1. Corns and calluses
Calluses are areas of thick hard skin. They are usually caused by friction which causes an acceleration of the process of skin production. The dead cells are retained on the surface for longer and desquamation (skin shedding) is delayed causing a build up of thick skin. They are often painful as the hard skin is pressed back into the foot when walked upon. There can be many causes, e.g. badly fitting shoes, - high heels - flip flops (the constant "slapping" of the heel against the shoe) and postural problems i.e. knee or hip injuries. The callus needs to be removed and ideally the cause examined to prevent future build up.
Corns occur when the pressure caused by the callus is enough to exclude blood supply. The dead skin forms a horn shaped nucelus (Latin "cornu" = a horn). Every movement of the live skin will cause pain exactly as if a piece of glass is embedded in the skin. More callus then forms a protective layer over this in an attempt to isolate the corn and protect the living tissue.
There are several types of corn:
- "hard corns" - the most common
- "soft corns" - often found between the toes
- "seed corns - typically found on very dry skin
Corns needs to be professionally removed. This does not hurt beause the skin being removed is dead and gives instant relief. However the cause of the corn needs to be examined.
2. Fungal Nails (Onychomycosis)
Fungi are plant like micro organisms without leaves or green parts. They thrive in a warm, dark, moist environment and can take several forms. The nail becomes either littered with white "islands", or, if the infection is well established the nail becomes yellowish/green and crumbles. Debrading the nail surface can help which allows treatments to penetrate more effectively.
Superficial infections can be treated initially with Vic although if it has taken a hold then topical treatments from the chemist or GP can be applied. A visit to the GP can provide an opportunity fo a sample to be taken and sent for analysis to determine the fungal type. A GP may give antibiotics.
It is recommended that all footwear is treated with anti fungal sprays or tea tree.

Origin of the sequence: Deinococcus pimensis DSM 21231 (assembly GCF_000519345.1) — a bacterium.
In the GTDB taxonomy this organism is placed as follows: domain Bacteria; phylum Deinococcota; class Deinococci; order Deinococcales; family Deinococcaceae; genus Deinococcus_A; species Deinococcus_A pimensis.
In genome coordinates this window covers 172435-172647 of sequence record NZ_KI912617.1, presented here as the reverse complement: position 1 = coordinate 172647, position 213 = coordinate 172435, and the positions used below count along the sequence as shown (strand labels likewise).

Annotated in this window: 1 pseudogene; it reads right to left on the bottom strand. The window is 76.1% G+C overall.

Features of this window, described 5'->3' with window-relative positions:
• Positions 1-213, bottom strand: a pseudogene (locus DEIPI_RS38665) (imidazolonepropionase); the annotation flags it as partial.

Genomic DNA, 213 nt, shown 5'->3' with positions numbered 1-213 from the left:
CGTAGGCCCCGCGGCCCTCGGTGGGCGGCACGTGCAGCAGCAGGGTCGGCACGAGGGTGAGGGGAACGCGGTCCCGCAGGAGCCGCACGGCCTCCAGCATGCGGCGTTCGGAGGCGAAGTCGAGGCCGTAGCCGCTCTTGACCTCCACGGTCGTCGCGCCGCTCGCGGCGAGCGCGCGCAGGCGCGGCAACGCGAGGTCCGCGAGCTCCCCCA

NOTE Diabetics, pregnant women or those on medication should always consult their GP before applying or taking over the counter treatments.
3. Athlete's foot
This is caused by a fungus which causes redness and itching between the toes. Again the fungus thrives in a moist, damp climate and care needs to be taken to keep the areas dry and exposed to air as much as possible. Topical sprays or powder can be obtained from the chemist. Again foot wear needs to be treated with an anti-fungal spray or tea tree oil.
NOTE Diabetics, pregnant ladies or those on medication should always consult their GP before applying or taking over the counter treatments.
4. Hammer toes
A hammer toe can also be referred to as a claw or mallet toe. It is a deformity of the toe where the toe appears to retract to form a claw. The top of the toe can often come into contact with the ground causing secondary problems such as corns and blisters. Correction is usually only achieved by surgery but protection can be used in the form of gel cushions.
Verrucaes are simply warts and are a very common viral infection. As they often occur on the sole of the foot, pressure causes them to become flat and press into the surrounding fresh skin causing pain.
They are caused by the human papova viruses (HPV) and their frequency seems to be related to the provision of swimming baths, sports centres and gyms. They are highly infectious.
There is no simple way to eradicate verrucae. In time they will eventually disappear by themselves. However, there are both physical and chemical methods for dealing with them:
Physical methods includes paring with a scalpel blade which gives immediate relief from
sensation caused by “pressing in” of the verruca. It is the best way to prepare a clean surface
for chemical treatment.
Chemical methods include the use of salicylic acid (willow bark). This is applied weekly
and allows removal of a considerable volume of infected tissue. (6-8 applications but not to
be continued indefinitely).
Another treatment is with silver nitrate an astringent which is applied to the verruca forming
a mass that separates bring a layer of infected tissue with it. This is a slow and shallow
Chemicals are only for use on healthy feet and must not be used by diabetics or patients with circulatory deficiencies.
Potassium Permanganate footsoaks can help as an antibacterial – soak for 10 minutes each day - then rinse in clean water. Revise in 3 weeks. If not repeat for a further 3 weeks but with 15 minutes per day immersions. Green Tea also has powerful antioxidents and can be used as an alternative.
Verruaces and corns can often be confused - if in doubt seek professional diagnosis!